Jay and I both sleep through the alarm this morning and wake to John’s knocking on the door at eight minutes past six. Two minutes later, breakfast arrives on a tray, and somehow, we are downstairs in the foyer to pick up our tour to Cat Ba Island by half past.
The departure of the bus is delayed by some other passengers, so we do not feel too guilty at our own tardiness. We pass through flat green countryside, then hills replace the paddy-fields as we approach Ha Long City around noon.
The place where the bus sets us down is reminiscent of an off-season european seaside resort, and I expect to see a crazy golf course and dodgems on the sea-front. The lunch, included in the tour price, is generous and tasty—stir-fried dishes of fish, beef, and vegetables with rice.
We travel across the bay first to Thien Cung cave. Although clearly set up for tourists, it is surprisingly tastefully done. Subtle coloured lighting picks out the best rock formations of the enormous cavern that we find ourselves in. This natural cave was used during the war as a hospital, and must occupy by far the larger part of the inside of the island. The second cave, at the top of a steep flight of steps, is less impressive and the humidity is exhausting.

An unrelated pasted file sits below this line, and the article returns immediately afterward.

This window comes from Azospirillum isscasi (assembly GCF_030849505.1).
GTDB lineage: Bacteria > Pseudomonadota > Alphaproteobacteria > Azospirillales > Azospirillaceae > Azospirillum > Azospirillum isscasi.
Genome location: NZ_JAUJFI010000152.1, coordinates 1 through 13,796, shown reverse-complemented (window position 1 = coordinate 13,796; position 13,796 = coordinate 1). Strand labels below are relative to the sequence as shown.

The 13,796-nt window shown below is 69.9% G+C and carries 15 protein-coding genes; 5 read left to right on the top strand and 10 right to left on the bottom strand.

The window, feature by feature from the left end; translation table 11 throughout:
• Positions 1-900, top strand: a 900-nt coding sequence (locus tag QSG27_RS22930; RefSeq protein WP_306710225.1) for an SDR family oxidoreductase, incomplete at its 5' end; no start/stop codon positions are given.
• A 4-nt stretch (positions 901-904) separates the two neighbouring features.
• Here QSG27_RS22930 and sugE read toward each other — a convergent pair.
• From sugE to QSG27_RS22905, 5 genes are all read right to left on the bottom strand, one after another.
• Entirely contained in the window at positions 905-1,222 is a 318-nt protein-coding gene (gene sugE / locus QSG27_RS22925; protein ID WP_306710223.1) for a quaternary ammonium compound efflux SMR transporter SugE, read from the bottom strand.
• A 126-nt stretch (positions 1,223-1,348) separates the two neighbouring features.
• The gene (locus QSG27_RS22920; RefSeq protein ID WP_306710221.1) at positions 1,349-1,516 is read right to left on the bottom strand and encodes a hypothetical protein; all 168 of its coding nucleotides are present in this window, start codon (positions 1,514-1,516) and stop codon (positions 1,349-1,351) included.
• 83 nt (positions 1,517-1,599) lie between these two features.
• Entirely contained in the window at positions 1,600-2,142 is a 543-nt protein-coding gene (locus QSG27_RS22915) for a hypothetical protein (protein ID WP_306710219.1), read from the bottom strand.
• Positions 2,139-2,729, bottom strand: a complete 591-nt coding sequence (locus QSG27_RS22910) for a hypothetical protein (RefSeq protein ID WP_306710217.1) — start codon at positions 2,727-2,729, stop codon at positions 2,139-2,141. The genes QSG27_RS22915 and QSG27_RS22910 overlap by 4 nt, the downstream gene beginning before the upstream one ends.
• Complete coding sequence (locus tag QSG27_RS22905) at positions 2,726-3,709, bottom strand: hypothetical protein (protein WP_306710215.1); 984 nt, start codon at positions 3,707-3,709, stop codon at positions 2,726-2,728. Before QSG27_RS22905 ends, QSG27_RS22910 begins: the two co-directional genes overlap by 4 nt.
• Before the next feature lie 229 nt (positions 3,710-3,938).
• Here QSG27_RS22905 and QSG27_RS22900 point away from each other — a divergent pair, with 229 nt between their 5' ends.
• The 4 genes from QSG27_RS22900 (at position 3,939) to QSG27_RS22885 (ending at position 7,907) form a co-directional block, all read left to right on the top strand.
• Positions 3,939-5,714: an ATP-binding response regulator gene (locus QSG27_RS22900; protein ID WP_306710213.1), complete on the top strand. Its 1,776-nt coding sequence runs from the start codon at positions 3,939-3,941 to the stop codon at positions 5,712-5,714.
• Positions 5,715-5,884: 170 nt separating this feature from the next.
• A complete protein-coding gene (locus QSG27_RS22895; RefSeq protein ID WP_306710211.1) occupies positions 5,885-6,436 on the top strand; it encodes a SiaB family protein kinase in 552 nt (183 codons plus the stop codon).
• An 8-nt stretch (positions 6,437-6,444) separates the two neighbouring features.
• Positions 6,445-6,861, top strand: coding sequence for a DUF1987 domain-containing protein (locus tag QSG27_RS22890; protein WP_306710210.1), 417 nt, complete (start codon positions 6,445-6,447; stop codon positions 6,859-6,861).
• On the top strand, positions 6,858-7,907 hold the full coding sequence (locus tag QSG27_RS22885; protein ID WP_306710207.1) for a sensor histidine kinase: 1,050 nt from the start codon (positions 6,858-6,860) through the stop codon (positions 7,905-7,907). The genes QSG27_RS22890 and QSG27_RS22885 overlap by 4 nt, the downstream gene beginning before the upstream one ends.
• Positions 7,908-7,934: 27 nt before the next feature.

Today, most of the islands of the bay are visible just as grey shapes in the haze. The closer ones appear more green, rising abruptly on rocky crags from the placid sea. There are few other boats around, and I am soon lulled to sleep by the chugging of our boat’s engine.
More boats begin to appear around us as we approach Cat Ba City, the main port and town of Cat Ba Island. The sky is turning from a hazy white to pale orange. Outside the port is a floating city, boat after boat, the blue flickering lights of televisions spilling out from the windows. We pass a line of seven or eight fishing vessels moored side by side, spotless in their blue livery, proudly displaying in line their yellow-star-on-red flags.
The hotel is all right. James is upset that our room has no television, but at least we have air conditioning.
Actually, we don’t have air conditioning. When we return from supper and an evening stroll around Cat Ba Town (something that doesn’t take very long), the air conditioning unit is off and we can’t restart it. Apparently, we have to pay a supplement to use it.
Cat Ba Town has changed much in recent years. Hotels line the waterfront and there is now mains electricity. Karaoke bars and massage parlours have sprung up. But only a short distance from the waterfront is darkness. Many people are out on the promenade this evening. A game that is evidently very popular with the local children is played with an over-sized badminton shuttlecock, which they keep aloft with their feet. That this is harder than it looks is amply demonstrated by John.
John also cannot resist the prospect of a massage, but from the sounds eminating from behind the screen, we do wonder whether he might be having second thoughts.